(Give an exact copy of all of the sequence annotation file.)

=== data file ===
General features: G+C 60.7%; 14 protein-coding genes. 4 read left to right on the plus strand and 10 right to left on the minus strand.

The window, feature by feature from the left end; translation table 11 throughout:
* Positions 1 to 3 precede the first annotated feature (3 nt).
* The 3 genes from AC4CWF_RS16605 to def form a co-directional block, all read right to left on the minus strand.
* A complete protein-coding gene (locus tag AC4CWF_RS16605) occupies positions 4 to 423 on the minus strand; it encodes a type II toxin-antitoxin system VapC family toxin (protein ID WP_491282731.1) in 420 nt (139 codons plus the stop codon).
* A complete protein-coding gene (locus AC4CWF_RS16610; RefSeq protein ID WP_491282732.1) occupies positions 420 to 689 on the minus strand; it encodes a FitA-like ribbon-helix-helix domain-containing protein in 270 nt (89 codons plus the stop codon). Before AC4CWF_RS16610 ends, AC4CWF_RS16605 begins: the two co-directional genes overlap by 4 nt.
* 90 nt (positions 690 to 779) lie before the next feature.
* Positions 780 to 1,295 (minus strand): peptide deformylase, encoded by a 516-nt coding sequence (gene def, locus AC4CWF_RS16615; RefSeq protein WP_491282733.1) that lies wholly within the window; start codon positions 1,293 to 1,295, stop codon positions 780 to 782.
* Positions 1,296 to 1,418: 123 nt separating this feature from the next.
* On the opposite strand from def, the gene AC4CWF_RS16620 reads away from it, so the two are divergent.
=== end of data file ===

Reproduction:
General features: G+C 60.7%; 14 protein-coding genes. 4 read left to right on the plus strand and 10 right to left on the minus strand.

The window, feature by feature from the left end; translation table 11 throughout:
* Positions 1 to 3 precede the first annotated feature (3 nt).
* The 3 genes from AC4CWF_RS16605 to def form a co-directional block, all read right to left on the minus strand.
* A complete protein-coding gene (locus tag AC4CWF_RS16605) occupies positions 4 to 423 on the minus strand; it encodes a type II toxin-antitoxin system VapC family toxin (protein ID WP_491282731.1) in 420 nt (139 codons plus the stop codon).
* A complete protein-coding gene (locus AC4CWF_RS16610; RefSeq protein ID WP_491282732.1) occupies positions 420 to 689 on the minus strand; it encodes a FitA-like ribbon-helix-helix domain-containing protein in 270 nt (89 codons plus the stop codon). Before AC4CWF_RS16610 ends, AC4CWF_RS16605 begins: the two co-directional genes overlap by 4 nt.
* 90 nt (positions 690 to 779) lie before the next feature.
* Positions 780 to 1,295 (minus strand): peptide deformylase, encoded by a 516-nt coding sequence (gene def, locus AC4CWF_RS16615; RefSeq protein WP_491282733.1) that lies wholly within the window; start codon positions 1,293 to 1,295, stop codon positions 780 to 782.
* Positions 1,296 to 1,418: 123 nt separating this feature from the next.
* On the opposite strand from def, the gene AC4CWF_RS16620 reads away from it, so the two are divergent.